Updated: May 3, 2013 12:14PM
Originally published: October 16, 2006
Every once in a while something related to technology and personal finance lands on my desk that makes me go “wow.” So now I have a collection of neat things to tell you about -- Web sites and tools that can make you more organized and efficient, if you’re willing to take the time to start using them.
NEAT RECEIPTS. The first product is, in fact, so neat that it has the name Neat Receipts. It’s a little scanner bar about the size of a very thick ruler that plugs into your computer. But it has the power to reorganize all the significant pieces of paper that mess up your life. Neat Receipts converts pieces of paper to digital format, and stores them neatly on your computer, where you can sort them, organize them in categories, and generally bring order from business cards to credit-card receipts to documents like warranties for your electronic products.
Business-card scanners have been around for a while, but this one is impressive as it scans both sides of the business card, in color, including the notes I write on cards to remind myself of why I kept them in the first place. Then you can import the cards into programs such as Outlook, Plaxo or vCard.
But the real value of Neat Receipts is its ability to scan all those small receipts for credit cards, airline tickets and taxicabs. (I’ve been sorting mine in plastic baggies!) How amazing to scan even the blurry, faded receipts clearly -- and then sort and categorize them by expense purposes, as well as organize for tax purposes according to the form or the line on the tax return where they’ll be used.
The Neat Receipts scanner costs about $230 and is available in many electronics stores, or at www.NeatReceipts.com.
QUICKEN 2007. I’ve been a Quicken user for a decade, and have recommended it for years. I recognize that I have an advantage here, because the Quicken PR people come to my office every year and demonstrate the latest version. But I write about the product only every few years, because it really didn’t seem worthwhile to pay for the upgrade every year as the differences seemed minimal.
The 2007 version of Quicken really is different. It has a completely different feel and process, though the basic tasks remain the same. Best of all, it took just a couple of clicks and a very few minutes (while I held my breath) to transfer all my data files into the new version.
The home page of Quicken 2007 is no longer a jumble of facts, numbers and graphics. Instead it focuses on the two key categories in most people’s financial life: What’s coming in, and what’s going out. From that premise you can organize your finances easily.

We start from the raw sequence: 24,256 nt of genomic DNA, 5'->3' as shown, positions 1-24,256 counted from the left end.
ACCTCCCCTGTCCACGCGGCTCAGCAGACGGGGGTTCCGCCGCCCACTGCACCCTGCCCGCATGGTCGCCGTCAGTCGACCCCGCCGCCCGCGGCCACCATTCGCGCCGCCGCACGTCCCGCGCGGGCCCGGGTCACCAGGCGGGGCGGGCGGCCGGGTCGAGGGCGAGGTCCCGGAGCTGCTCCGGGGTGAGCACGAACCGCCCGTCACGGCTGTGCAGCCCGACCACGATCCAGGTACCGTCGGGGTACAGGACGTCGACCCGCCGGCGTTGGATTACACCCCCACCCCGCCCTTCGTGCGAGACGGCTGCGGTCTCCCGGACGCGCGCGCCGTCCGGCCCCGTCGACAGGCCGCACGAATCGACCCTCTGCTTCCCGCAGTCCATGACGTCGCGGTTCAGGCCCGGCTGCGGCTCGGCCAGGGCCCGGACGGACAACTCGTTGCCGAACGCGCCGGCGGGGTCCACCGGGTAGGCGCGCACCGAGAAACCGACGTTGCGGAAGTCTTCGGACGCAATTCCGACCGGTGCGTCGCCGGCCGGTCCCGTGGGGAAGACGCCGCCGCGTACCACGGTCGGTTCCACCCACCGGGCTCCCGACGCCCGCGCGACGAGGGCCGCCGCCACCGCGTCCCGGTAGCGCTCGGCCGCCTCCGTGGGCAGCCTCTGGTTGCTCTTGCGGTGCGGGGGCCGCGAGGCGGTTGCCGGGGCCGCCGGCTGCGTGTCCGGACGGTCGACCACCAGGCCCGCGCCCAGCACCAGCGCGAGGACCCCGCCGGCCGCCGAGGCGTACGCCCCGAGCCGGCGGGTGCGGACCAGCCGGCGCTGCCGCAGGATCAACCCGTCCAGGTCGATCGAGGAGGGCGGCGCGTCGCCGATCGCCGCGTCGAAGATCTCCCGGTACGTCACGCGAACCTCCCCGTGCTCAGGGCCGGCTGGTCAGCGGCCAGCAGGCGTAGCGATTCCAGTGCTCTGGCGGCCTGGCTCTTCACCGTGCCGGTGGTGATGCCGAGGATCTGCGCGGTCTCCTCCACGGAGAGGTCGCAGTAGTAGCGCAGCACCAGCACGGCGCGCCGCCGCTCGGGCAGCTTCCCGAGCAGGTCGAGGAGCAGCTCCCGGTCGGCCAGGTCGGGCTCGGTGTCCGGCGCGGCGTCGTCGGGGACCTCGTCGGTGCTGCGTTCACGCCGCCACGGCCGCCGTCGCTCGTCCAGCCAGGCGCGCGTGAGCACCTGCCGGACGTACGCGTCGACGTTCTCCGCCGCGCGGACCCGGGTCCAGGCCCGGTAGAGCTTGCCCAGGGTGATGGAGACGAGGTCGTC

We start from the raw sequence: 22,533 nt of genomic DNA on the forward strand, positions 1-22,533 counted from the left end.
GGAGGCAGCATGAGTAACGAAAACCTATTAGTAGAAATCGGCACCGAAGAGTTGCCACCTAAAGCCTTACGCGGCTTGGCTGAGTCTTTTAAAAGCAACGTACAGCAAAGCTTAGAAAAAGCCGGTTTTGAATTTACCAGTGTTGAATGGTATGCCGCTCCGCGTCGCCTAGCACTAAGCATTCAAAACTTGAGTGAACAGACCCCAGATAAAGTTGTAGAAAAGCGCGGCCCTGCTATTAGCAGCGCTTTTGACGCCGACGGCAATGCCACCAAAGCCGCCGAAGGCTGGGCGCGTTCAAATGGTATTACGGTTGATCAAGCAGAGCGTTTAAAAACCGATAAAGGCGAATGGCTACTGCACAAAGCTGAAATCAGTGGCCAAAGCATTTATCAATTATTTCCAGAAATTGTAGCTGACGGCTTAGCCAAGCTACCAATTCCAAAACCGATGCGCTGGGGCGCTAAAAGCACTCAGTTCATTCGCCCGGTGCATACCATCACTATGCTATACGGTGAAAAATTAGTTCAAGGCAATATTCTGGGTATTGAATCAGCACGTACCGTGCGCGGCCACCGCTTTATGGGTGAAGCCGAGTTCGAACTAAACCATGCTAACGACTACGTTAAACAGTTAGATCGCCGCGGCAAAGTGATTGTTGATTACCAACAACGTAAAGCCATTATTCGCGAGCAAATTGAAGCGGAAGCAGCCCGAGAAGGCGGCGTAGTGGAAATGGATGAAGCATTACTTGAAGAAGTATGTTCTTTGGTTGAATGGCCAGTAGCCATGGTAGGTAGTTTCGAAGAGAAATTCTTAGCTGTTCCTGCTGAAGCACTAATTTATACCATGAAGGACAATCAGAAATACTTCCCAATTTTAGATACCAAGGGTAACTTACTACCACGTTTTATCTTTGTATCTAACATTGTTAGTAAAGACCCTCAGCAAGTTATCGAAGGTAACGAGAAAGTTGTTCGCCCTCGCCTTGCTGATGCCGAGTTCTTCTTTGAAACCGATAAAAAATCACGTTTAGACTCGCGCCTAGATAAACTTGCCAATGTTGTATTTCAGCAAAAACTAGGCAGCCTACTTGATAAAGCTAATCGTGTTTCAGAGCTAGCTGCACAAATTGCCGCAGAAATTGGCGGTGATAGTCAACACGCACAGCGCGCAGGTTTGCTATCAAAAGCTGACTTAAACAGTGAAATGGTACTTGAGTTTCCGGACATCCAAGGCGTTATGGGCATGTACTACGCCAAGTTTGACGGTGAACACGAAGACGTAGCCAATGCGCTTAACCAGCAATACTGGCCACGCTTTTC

Even if you pay your bills online at providers or through your bank’s Web site, it’s worth downloading and integrating all your bank accounts, credit cards and investment accounts in this one place.
Quicken 2007 is available in office supply stores and online at www.Quicken.com, at prices ranging from $29.99 for the basic version (which is all you need if you just want to organize your checking) to $69.99 for the Premier version, which adds planning and investment tracking services.
INVENTORY MANAGEMENT. Quicken also recently introduced Quicken Home Inventory Manager, a new and very useful program that enables users to create a home inventory for insurance purposes -- the kind of information you’d be so grateful that you had stored offsite at your office or safe deposit box if your home were destroyed by a hurricane, tornado or fire.
The program guides you to catalog everything in your house -- from furniture and appliances to artwork and collectibles -- and quickly attach up to five digital photos per item, as well as a written description. You can also attach receipts, insurance appraisals, warranties, or even scan the price tag. Store the information on a backup disr easily print out a report for insurance claims. It costs just $29.95, and is available at Quicken.com.
As you can see, I’m a fan of organization -- if it’s easy to do. That’s why I’m spending lots of weekend time scanning business cards and taking new digital pictures for insurance purposes. Because no matter how easy these new products are, they still require that you do some work to make them useful. And that’s The Savage Truth.
Terry Savage is a registered investment adviser. Distributed by Creators Syndicate.